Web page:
The Top 10 Hedge Fund Managers – Part 1

The world of hedge funds is full of big personalities – genius traders such as the eccentric Ray Dalio of Bridgewater or ‘the man who broke the Bank of England’, George Soros. These big names all have one thing in common – they make a huge amount of money for themselves and their clients. But who’s making the most? Well, the figures for 2013 aren’t out yet, but here are the top ten hedge fund managers in the world, ranked in terms of their earnings in 2012:

10: Daniel Loeb – Third Point
Earnings: $425 million

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2012 was a great year for Loeb and Third Point, the hedge firm he founded and continues to lead. In a year when most hedge funds failed to beat the US stock market, Loeb’s flagship fund achieved an astonishing 21.2% net return, while his smaller leveraged fund was one of the best-performing hedge funds in 2012. Although the New York investor has enjoyed many big successes in the past, he now has $10 billion under management. His biggest wins over the course of the year came from betting on Greek sovereign debt and from a couple of activist positions. The highest-profile of these was his successful attempt to dislodge Scott Thompson (he of the fraudulent CV) as the CEO of Yahoo to be replaced by Google’s Marissa Mayer, and he also made big gains from his activist position at Murphy Oil. In 2013, he scored a huge success by taking a large long position on Herbalife stock shortly after rival hedge fund manager Bill Ackman shorted the stock after describing the company as a “pyramid scheme”.

9: Leon Cooperman – Omega Advisors
Earnings: $470 million

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70-year-old Leon Cooperman, former head of asset management at Goldman Sachs, outperformed the vast majority of money managers in 2012, with net returns of more than 25% on his $6.6 billion Omega Advisors hedge fund. After beginning his career as a quality control engineer at Xerox in 1965, he went on to study for an MBA at Columbia University before joining Goldman. He left the investment banking giant in 1991 to found Omega, the fund management company that he runs to this day.

8: David Shaw – D.E. Shaw & Co., LP
Earnings: $625 million

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Although Shaw is no longer involved on a day-to-day basis at D.E. Shaw & Co, he still oversees high-level decisions affecting the fund manager. The fund management firm he founded performed well in 2012, with the flagship Oculus fund gaining 18% over the course of the year, while the smaller Composite International fund finished just below this point at 15.6%. Holding a PhD from Stanford University, Shaw is also a noted scientist, heading up his own research firm D.E. Shaw Research and serving as an Adjunct Professor of Biomedical Informatics at Columbia University’s medical school.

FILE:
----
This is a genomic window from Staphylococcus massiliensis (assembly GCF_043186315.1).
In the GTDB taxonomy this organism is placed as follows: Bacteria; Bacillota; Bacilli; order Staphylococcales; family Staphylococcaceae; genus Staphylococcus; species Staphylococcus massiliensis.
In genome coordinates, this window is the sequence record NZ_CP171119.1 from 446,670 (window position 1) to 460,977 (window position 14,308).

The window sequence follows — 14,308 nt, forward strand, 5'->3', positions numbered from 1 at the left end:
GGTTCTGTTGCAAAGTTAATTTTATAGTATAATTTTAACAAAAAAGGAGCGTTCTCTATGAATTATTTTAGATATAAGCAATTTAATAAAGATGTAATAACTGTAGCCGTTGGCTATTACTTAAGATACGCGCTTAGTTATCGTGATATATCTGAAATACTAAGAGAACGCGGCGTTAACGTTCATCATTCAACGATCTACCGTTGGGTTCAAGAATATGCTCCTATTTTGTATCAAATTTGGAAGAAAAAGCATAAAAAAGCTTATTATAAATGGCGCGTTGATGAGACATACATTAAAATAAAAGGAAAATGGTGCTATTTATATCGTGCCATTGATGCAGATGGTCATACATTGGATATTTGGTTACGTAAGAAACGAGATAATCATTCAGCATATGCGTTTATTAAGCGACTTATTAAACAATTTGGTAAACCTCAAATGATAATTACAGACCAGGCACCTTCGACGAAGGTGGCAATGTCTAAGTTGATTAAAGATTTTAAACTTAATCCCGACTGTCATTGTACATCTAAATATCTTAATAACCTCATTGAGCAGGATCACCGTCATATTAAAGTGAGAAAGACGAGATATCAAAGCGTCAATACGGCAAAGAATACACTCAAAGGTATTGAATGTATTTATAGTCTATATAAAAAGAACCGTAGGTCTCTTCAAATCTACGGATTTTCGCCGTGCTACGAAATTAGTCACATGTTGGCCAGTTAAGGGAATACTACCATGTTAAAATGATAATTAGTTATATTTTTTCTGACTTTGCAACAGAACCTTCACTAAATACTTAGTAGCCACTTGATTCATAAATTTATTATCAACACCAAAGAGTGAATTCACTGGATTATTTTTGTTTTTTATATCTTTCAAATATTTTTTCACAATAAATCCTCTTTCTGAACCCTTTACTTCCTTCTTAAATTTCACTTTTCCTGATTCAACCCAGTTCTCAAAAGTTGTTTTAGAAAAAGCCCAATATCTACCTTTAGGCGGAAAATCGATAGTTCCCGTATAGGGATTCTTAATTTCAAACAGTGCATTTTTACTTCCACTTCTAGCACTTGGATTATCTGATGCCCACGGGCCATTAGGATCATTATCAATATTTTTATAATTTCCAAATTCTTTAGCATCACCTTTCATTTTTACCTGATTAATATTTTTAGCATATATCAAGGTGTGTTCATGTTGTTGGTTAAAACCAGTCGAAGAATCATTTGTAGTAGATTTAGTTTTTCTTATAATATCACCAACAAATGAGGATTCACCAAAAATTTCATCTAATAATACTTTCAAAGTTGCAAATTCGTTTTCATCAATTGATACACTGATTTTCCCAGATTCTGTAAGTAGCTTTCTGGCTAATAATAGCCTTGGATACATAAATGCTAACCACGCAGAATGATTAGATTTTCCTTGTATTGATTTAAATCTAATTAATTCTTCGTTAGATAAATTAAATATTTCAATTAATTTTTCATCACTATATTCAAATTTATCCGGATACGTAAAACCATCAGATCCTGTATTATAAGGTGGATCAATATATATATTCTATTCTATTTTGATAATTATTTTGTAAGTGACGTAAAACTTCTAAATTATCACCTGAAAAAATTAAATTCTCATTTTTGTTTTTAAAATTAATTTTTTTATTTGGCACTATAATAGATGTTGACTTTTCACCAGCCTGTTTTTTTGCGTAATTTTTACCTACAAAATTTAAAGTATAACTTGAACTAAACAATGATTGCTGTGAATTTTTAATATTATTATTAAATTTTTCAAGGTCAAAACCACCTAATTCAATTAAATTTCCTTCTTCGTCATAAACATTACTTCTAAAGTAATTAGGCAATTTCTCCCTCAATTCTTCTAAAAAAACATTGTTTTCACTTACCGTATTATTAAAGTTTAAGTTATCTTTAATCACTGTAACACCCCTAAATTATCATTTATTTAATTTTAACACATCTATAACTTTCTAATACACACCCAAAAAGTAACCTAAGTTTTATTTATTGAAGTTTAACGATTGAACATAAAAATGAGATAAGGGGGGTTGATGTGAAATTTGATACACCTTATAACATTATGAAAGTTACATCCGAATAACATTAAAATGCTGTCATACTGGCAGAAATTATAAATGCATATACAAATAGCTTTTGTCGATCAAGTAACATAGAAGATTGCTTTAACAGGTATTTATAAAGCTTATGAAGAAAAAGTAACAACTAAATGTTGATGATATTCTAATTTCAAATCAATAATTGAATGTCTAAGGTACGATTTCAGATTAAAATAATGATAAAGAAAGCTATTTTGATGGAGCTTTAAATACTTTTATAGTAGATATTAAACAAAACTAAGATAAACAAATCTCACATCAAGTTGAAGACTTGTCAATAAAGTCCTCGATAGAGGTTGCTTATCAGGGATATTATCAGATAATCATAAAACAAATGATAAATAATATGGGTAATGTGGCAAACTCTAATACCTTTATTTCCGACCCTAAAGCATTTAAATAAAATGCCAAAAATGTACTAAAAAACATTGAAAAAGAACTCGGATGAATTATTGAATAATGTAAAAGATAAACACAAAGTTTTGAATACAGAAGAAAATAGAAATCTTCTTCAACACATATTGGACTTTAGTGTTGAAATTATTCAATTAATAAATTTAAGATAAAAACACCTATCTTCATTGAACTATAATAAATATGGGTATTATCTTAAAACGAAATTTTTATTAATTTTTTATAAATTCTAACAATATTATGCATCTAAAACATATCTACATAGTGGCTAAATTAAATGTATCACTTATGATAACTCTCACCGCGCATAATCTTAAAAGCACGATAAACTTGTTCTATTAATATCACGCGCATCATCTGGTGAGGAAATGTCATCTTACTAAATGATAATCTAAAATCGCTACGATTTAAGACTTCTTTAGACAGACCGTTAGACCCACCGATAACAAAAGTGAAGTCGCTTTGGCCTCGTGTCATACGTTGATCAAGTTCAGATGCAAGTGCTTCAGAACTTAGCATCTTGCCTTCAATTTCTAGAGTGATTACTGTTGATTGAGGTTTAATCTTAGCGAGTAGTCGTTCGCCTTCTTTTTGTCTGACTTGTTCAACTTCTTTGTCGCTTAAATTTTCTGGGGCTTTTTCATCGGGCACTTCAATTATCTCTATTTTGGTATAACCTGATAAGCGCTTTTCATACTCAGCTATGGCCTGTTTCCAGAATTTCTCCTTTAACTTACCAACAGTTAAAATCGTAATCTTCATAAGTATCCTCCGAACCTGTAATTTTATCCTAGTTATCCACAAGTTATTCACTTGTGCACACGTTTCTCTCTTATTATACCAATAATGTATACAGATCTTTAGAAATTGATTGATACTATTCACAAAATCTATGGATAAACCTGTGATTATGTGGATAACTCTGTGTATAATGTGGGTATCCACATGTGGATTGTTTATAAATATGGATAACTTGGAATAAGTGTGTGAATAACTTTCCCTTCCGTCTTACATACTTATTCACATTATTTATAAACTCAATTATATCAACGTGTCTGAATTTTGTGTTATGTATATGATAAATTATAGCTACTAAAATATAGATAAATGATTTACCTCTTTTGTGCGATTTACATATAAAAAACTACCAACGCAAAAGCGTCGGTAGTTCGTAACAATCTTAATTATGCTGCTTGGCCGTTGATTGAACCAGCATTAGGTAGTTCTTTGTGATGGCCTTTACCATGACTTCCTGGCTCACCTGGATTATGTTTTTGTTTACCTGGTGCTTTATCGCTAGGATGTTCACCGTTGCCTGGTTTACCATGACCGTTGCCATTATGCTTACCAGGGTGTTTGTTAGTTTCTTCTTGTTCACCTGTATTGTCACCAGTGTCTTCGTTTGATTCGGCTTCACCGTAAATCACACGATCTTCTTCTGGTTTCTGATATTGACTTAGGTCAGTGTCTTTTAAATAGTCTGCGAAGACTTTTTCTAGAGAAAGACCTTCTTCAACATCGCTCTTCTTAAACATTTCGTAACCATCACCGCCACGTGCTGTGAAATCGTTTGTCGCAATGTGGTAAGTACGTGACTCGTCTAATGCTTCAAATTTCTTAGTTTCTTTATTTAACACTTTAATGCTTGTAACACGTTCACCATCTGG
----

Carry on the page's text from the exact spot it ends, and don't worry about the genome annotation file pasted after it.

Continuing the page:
7: Ray Dalio –  Bridgewater Associates
Earnings: $800 million

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One of the biggest names in hedge funds, Dalio’s firm Bridgewater Associates can claim to be the biggest hedge fund firm in the world with around $140 billion under management. The reason he isn’t higher up this list is that Bridgewater did not exactly have a vintage year in 2012, with his flagship fund performing worse than both the average hedge fund and the US stock market. However, his All Weather strategy performed a lot better, and his standing in the investment community is such that investors are willing to stick by his fund through leaner times. Dalio founded Bridgewater in his New York apartment in 1975, and at the age of 63, he is trying to ensure a smooth transition for the firm by ceding responsibility to senior staff and selling equity in the firm to employees and clients. He also has also been busy planning for a new $750 million Bridgewater headquarters in Stamford, Connecticut.

6: Ken Griffin – Citadel LLC
Earnings: $900 million

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One of the youngest names in the top 10, the 44-year-old Griffin is the founder of Chicago-based investment firm Citadel, which currently  has $14 billion under management. Having been badly bruised in 2008, Griffin has bounced back strongly and is currently on something of a winning streak. His flagship Kensington and Wellington funds were up by an impressive 25%, beating the previous year’s earnings of 20%. As well as managing hedge funds, Citadel also has a fast-growing securities business, which is currently responsible for 14% of the trading volume of consolidated equity in the US.

Other articles in this series:

The Top 10 Hedge Fund Managers – Part 2